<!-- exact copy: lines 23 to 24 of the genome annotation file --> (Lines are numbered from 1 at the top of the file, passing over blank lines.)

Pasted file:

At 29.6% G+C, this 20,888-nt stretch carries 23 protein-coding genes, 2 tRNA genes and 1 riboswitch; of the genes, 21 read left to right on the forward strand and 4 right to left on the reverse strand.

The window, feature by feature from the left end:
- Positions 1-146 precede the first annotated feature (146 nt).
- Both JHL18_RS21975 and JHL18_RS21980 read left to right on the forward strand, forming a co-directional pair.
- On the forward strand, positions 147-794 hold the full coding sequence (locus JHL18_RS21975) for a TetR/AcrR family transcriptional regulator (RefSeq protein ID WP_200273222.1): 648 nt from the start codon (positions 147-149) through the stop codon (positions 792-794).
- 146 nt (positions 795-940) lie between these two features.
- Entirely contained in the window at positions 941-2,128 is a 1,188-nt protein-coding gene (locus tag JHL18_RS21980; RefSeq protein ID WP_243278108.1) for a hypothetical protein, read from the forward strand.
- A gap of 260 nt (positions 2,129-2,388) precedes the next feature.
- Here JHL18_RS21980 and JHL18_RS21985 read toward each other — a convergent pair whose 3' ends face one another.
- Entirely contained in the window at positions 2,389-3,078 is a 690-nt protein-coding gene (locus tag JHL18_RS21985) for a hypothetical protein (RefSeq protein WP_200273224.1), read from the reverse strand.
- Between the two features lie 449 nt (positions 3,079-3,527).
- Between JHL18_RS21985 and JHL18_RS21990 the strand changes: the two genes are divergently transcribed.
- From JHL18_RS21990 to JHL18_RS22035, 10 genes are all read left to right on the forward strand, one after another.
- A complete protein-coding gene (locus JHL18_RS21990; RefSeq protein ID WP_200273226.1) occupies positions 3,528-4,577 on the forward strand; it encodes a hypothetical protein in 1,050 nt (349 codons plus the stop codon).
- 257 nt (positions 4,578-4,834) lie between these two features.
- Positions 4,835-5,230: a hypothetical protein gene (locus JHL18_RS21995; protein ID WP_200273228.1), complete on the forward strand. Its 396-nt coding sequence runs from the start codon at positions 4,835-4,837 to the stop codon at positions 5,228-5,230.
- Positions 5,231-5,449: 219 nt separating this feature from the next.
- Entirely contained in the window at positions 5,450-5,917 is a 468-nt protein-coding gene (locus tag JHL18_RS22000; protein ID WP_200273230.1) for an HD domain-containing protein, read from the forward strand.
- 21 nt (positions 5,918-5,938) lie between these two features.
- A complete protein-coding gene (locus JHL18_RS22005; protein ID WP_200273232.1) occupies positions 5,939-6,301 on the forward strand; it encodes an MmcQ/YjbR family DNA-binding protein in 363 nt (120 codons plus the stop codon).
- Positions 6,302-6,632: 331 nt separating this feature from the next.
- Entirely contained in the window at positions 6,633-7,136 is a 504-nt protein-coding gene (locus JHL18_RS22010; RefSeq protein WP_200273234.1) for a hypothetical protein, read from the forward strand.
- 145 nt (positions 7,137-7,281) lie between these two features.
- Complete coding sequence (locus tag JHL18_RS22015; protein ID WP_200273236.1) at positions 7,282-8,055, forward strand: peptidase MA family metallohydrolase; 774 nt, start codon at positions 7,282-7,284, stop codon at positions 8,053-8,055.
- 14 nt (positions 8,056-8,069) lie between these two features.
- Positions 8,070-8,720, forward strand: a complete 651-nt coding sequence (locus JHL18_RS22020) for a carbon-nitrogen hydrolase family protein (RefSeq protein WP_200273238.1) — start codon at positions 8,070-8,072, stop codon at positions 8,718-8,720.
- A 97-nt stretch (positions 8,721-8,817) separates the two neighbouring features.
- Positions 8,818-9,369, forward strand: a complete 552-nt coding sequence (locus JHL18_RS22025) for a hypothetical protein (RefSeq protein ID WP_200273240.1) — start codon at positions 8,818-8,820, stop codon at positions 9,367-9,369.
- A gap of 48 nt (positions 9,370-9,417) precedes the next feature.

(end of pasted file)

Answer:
- 145 nt (positions 7,137-7,281) lie between these two features.
- Complete coding sequence (locus tag JHL18_RS22015; protein ID WP_200273236.1) at positions 7,282-8,055, forward strand: peptidase MA family metallohydrolase; 774 nt, start codon at positions 7,282-7,284, stop codon at positions 8,053-8,055.